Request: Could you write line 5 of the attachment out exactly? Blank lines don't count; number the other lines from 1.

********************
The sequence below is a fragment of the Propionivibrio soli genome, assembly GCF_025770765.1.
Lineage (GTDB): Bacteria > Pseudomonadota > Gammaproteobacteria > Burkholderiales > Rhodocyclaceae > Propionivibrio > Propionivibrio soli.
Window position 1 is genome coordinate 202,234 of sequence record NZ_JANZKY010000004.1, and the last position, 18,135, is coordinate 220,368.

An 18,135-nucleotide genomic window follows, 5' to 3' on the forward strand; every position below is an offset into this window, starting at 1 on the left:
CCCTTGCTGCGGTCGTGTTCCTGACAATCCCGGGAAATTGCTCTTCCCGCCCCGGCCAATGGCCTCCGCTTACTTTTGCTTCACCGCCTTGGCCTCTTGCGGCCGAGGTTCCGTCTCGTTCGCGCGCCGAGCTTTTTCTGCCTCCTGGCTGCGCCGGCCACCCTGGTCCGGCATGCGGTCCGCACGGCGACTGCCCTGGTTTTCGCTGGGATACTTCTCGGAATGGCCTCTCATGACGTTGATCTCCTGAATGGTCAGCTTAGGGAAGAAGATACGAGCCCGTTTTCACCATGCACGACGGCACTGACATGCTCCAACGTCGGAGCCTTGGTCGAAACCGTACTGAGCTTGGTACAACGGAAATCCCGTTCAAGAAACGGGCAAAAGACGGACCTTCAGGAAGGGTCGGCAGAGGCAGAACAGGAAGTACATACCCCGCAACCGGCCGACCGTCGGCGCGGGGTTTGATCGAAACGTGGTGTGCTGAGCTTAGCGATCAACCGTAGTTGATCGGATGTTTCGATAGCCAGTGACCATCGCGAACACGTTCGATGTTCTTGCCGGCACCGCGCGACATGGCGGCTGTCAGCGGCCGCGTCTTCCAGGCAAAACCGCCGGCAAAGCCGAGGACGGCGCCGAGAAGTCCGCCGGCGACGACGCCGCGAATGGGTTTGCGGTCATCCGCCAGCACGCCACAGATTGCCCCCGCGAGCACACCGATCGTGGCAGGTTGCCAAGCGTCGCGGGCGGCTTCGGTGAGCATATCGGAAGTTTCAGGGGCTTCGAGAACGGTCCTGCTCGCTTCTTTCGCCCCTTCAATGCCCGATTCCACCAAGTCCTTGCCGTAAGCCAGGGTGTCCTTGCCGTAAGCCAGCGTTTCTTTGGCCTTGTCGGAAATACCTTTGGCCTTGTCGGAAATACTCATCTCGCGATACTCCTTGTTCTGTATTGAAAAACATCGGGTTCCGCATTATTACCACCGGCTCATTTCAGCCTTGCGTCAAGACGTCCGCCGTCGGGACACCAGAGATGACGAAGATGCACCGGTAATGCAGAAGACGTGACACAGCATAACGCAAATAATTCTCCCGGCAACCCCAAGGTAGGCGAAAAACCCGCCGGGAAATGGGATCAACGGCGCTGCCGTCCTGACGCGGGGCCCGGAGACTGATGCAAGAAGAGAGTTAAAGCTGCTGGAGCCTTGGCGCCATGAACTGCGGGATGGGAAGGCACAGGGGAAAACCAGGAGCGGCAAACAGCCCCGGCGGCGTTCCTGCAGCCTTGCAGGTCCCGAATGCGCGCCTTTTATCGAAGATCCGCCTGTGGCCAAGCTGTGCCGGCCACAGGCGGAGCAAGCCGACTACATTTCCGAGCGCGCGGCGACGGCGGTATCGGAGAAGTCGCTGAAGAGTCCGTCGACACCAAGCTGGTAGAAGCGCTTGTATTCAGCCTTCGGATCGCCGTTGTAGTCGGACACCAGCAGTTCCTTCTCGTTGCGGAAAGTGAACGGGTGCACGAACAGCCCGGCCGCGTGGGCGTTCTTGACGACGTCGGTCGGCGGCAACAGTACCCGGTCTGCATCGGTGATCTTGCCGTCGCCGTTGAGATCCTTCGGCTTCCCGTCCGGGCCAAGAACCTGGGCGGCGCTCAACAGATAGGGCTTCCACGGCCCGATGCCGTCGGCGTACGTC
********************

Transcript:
CCCTTGCTGCGGTCGTGTTCCTGACAATCCCGGGAAATTGCTCTTCCCGCCCCGGCCAATGGCCTCCGCTTACTTTTGCTTCACCGCCTTGGCCTCTTGCGGCCGAGGTTCCGTCTCGTTCGCGCGCCGAGCTTTTTCTGCCTCCTGGCTGCGCCGGCCACCCTGGTCCGGCATGCGGTCCGCACGGCGACTGCCCTGGTTTTCGCTGGGATACTTCTCGGAATGGCCTCTCATGACGTTGATCTCCTGAATGGTCAGCTTAGGGAAGAAGATACGAGCCCGTTTTCACCATGCACGACGGCACTGACATGCTCCAACGTCGGAGCCTTGGTCGAAACCGTACTGAGCTTGGTACAACGGAAATCCCGTTCAAGAAACGGGCAAAAGACGGACCTTCAGGAAGGGTCGGCAGAGGCAGAACAGGAAGTACATACCCCGCAACCGGCCGACCGTCGGCGCGGGGTTTGATCGAAACGTGGTGTGCTGAGCTTAGCGATCAACCGTAGTTGATCGGATGTTTCGATAGCCAGTGACCATCGCGAACACGTTCGATGTTCTTGCCGGCACCGCGCGACATGGCGGCTGTCAGCGGCCGCGTCTTCCAGGCAAAACCGCCGGCAAAGCCGAGGACGGCGCCGAGAAGTCCGCCGGCGACGACGCCGCGAATGGGTTTGCGGTCATCCGCCAGCACGCCACAGATTGCCCCCGCGAGCACACCGATCGTGGCAGGTTGCCAAGCGTCGCGGGCGGCTTCGGTGAGCATATCGGAAGTTTCAGGGGCTTCGAGAACGGTCCTGCTCGCTTCTTTCGCCCCTTCAATGCCCGATTCCACCAAGTCCTTGCCGTAAGCCAGGGTGTCCTTGCCGTAAGCCAGCGTTTCTTTGGCCTTGTCGGAAATACCTTTGGCCTTGTCGGAAATACTCATCTCGCGATACTCCTTGTTCTGTATTGAAAAACATCGGGTTCCGCATTATTACCACCGGCTCATTTCAGCCTTGCGTCAAGACGTCCGCCGTCGGGACACCAGAGATGACGAAGATGCACCGGTAATGCAGAAGACGTGACACAGCATAACGCAAATAATTCTCCCGGCAACCCCAAGGTAGGCGAAAAACCCGCCGGGAAATGGGATCAACGGCGCTGCCGTCCTGACGCGGGGCCCGGAGACTGATGCAAGAAGAGAGTTAAAGCTGCTGGAGCCTTGGCGCCATGAACTGCGGGATGGGAAGGCACAGGGGAAAACCAGGAGCGGCAAACAGCCCCGGCGGCGTTCCTGCAGCCTTGCAGGTCCCGAATGCGCGCCTTTTATCGAAGATCCGCCTGTGGCCAAGCTGTGCCGGCCACAGGCGGAGCAAGCCGACTACATTTCCGAGCGCGCGGCGACGGCGGTATCGGAGAAGTCGCTGAAGAGTCCGTCGACACCAAGCTGGTAGAAGCGCTTGTATTCAGCCTTCGGATCGCCGTTGTAGTCGGACACCAGCAGTTCCTTCTCGTTGCGGAAAGTGAACGGGTGCACGAACAGCCCGGCCGCGTGGGCGTTCTTGACGACGTCGGTCGGCGGCAACAGTACCCGGTCTGCATCGGTGATCTTGCCGTCGCCGTTGAGATCCTTCGGCTTCCCGTCCGGGCCAAGAACCTGGGCGGCGCTCAACAGATAGGGCTTCCACGGCCCGATGCCGTCGGCGTACGTC